There is growing evidence that aspects of spirituality have an impact on health. Measures of spirituality must be adapted to the kinds of populations being studied. In order to investigate how patients with chronic diseases living in secular societies view the impact of spirituality on their health and how they cope with illness, the SpREUK questionnaire was developed.
This paper describes the background and psychometric properties of an assessment tool which might be suited for patients living in secular societies, and summarizes confirmatory findings of patients from Germany.
Design and participants
Cross-sectional study among 496 patients (mean age 53.5±14.4 years) with chronic diseases (84% chronic pain conditions, 6% cancer, and 10% other). All subjects completed the questionnaires by themselves.
We intended to develop a short form of the already established SpREUK questionnaire, and tested it with respect to its factorial structure and conceptual validity. Other measures were engagement in spiritual practices (SpREUK-P), life satisfaction (BMLSS), and interpretation of illness (IIQ).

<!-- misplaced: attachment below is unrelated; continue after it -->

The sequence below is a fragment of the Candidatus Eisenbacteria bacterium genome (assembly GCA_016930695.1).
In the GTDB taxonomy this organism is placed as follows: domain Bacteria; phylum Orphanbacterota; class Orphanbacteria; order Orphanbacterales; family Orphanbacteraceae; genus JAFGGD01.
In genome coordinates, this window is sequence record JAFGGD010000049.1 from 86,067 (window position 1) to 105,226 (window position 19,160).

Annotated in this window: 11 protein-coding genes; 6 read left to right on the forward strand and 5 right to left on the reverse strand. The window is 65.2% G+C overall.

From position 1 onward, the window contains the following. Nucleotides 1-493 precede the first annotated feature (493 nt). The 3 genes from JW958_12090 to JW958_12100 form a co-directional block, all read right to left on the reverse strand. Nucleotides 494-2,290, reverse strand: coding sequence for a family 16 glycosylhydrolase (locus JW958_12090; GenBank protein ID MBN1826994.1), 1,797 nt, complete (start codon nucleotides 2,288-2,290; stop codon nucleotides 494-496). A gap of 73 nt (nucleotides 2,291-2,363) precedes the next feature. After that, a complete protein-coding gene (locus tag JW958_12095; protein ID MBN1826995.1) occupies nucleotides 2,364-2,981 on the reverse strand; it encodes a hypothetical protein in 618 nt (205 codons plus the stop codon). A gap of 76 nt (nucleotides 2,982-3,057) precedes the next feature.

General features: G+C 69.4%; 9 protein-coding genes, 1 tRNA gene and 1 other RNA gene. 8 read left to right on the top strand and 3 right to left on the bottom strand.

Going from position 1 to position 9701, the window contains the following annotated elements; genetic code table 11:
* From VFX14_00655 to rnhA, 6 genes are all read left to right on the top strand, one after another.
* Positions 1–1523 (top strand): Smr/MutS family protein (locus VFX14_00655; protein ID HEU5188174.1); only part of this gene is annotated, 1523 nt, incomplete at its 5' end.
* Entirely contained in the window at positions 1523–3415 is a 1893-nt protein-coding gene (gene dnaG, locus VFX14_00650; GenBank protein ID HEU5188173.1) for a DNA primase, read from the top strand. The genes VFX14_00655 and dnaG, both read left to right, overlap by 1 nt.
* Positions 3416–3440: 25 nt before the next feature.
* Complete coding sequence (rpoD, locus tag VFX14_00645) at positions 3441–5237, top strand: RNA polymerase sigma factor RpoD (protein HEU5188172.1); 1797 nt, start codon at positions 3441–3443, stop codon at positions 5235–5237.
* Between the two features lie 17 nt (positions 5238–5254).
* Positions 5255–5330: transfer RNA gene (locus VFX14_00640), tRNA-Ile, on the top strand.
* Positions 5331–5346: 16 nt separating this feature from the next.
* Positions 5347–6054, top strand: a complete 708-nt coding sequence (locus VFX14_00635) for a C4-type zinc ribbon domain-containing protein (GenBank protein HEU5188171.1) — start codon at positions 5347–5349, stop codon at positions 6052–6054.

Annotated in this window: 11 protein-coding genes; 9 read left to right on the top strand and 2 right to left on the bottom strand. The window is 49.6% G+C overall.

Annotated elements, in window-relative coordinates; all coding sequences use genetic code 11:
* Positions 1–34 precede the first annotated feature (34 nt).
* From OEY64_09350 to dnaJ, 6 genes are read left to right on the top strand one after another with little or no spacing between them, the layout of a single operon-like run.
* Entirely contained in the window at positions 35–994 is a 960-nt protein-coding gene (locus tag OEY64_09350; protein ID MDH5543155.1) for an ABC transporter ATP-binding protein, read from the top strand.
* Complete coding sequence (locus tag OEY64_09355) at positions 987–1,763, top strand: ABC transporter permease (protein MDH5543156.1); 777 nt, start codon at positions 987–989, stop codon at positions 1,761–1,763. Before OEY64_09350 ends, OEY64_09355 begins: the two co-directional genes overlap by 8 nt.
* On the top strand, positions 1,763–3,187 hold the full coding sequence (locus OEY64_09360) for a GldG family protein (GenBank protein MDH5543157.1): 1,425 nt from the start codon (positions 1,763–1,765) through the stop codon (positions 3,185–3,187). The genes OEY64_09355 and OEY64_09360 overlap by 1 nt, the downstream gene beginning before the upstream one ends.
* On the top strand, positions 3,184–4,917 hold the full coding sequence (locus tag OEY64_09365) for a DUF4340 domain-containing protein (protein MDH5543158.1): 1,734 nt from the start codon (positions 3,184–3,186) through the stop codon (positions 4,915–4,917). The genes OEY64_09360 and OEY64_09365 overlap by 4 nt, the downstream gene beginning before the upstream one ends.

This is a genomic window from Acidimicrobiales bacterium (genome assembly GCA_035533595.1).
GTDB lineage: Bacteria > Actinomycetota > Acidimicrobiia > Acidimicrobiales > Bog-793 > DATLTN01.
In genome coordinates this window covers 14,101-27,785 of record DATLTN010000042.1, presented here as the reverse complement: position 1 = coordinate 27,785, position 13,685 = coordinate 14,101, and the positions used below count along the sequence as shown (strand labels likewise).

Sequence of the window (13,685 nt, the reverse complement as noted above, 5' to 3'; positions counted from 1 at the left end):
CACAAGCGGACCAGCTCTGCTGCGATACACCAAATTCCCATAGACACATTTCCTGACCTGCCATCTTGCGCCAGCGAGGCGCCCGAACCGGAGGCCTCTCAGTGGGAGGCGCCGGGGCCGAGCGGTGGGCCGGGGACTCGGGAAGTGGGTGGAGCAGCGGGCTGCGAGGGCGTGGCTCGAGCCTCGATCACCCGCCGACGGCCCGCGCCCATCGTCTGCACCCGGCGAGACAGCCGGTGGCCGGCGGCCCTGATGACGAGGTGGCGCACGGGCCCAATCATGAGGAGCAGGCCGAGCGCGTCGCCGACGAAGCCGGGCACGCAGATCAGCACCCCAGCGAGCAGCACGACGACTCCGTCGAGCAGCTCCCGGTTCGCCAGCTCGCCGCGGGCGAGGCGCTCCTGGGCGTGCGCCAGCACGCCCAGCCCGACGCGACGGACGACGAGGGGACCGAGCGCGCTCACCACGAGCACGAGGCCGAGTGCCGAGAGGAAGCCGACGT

The good psychometric properties of the contextual (disease-related) instrument which differentiates 3 factors were confirmed: (1) Trust (in Higher Guidance/Source) (alpha=0.898), (2) Search (for Support/Access to Spirituality/Religiosity) (alpha=0.844), and (3) Reflection (Positive Interpretation of Disease) (alpha=0.736). Particularly the positive interpretations of disease were moderately associated with Search and Trust, indicating their spiritual connotation.
To assess aspects of spirituality in secular societies which are not biased for or against a particular religious commitment, the SpREUK-SF10 questionnaire appears to be a good choice. Adaptations to other cultural backgrounds are encouraged.